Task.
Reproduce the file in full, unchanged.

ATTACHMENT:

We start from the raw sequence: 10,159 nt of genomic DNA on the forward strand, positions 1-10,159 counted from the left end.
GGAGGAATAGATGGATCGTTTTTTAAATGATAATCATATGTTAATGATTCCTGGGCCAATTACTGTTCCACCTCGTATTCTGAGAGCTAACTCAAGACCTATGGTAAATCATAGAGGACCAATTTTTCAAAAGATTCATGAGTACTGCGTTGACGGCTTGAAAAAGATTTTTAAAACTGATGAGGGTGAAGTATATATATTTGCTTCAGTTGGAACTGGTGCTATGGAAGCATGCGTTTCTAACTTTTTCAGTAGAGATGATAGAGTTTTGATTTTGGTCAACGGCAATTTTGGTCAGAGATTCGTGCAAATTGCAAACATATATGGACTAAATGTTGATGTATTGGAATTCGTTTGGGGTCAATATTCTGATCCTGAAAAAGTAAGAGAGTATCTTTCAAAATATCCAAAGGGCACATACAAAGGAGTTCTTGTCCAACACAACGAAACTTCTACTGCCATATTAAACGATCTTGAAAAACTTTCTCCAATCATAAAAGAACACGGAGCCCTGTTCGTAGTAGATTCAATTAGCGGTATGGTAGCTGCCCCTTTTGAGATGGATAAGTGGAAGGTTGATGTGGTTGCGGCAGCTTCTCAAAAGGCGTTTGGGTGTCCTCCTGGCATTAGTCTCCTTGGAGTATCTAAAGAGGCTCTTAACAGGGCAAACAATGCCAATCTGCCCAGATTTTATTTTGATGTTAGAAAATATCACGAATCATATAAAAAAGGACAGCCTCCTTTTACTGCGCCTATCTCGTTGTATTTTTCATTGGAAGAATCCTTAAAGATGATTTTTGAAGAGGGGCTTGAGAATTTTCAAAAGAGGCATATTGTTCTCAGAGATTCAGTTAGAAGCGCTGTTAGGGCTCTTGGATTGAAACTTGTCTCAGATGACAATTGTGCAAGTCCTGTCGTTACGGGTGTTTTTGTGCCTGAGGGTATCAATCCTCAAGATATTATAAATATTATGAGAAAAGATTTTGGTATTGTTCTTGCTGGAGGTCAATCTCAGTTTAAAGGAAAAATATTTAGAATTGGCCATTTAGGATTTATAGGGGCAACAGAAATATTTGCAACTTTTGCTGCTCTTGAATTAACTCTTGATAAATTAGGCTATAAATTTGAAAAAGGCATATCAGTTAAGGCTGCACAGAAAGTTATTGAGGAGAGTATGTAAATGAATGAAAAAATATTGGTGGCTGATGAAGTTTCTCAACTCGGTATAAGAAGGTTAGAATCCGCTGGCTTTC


We start from the raw sequence: 10,159 nt of genomic DNA on the forward strand, positions 1-10,159 counted from the left end.
GGAGGAATAGATGGATCGTTTTTTAAATGATAATCATATGTTAATGATTCCTGGGCCAATTACTGTTCCACCTCGTATTCTGAGAGCTAACTCAAGACCTATGGTAAATCATAGAGGACCAATTTTTCAAAAGATTCATGAGTACTGCGTTGACGGCTTGAAAAAGATTTTTAAAACTGATGAGGGTGAAGTATATATATTTGCTTCAGTTGGAACTGGTGCTATGGAAGCATGCGTTTCTAACTTTTTCAGTAGAGATGATAGAGTTTTGATTTTGGTCAACGGCAATTTTGGTCAGAGATTCGTGCAAATTGCAAACATATATGGACTAAATGTTGATGTATTGGAATTCGTTTGGGGTCAATATTCTGATCCTGAAAAAGTAAGAGAGTATCTTTCAAAATATCCAAAGGGCACATACAAAGGAGTTCTTGTCCAACACAACGAAACTTCTACTGCCATATTAAACGATCTTGAAAAACTTTCTCCAATCATAAAAGAACACGGAGCCCTGTTCGTAGTAGATTCAATTAGCGGTATGGTAGCTGCCCCTTTTGAGATGGATAAGTGGAAGGTTGATGTGGTTGCGGCAGCTTCTCAAAAGGCGTTTGGGTGTCCTCCTGGCATTAGTCTCCTTGGAGTATCTAAAGAGGCTCTTAACAGGGCAAACAATGCCAATCTGCCCAGATTTTATTTTGATGTTAGAAAATATCACGAATCATATAAAAAAGGACAGCCTCCTTTTACTGCGCCTATCTCGTTGTATTTTTCATTGGAAGAATCCTTAAAGATGATTTTTGAAGAGGGGCTTGAGAATTTTCAAAAGAGGCATATTGTTCTCAGAGATTCAGTTAGAAGCGCTGTTAGGGCTCTTGGATTGAAACTTGTCTCAGATGACAATTGTGCAAGTCCTGTCGTTACGGGTGTTTTTGTGCCTGAGGGTATCAATCCTCAAGATATTATAAATATTATGAGAAAAGATTTTGGTATTGTTCTTGCTGGAGGTCAATCTCAGTTTAAAGGAAAAATATTTAGAATTGGCCATTTAGGATTTATAGGGGCAACAGAAATATTTGCAACTTTTGCTGCTCTTGAATTAACTCTTGATAAATTAGGCTATAAATTTGAAAAAGGCATATCAGTTAAGGCTGCACAGAAAGTTATTGAGGAGAGTATGTAAATGAATGAAAAAATATTGGTGGCTGATGAAGTTTCTCAACTCGGTATAAGAAGGTTAGAATCCGCTGGCTTTC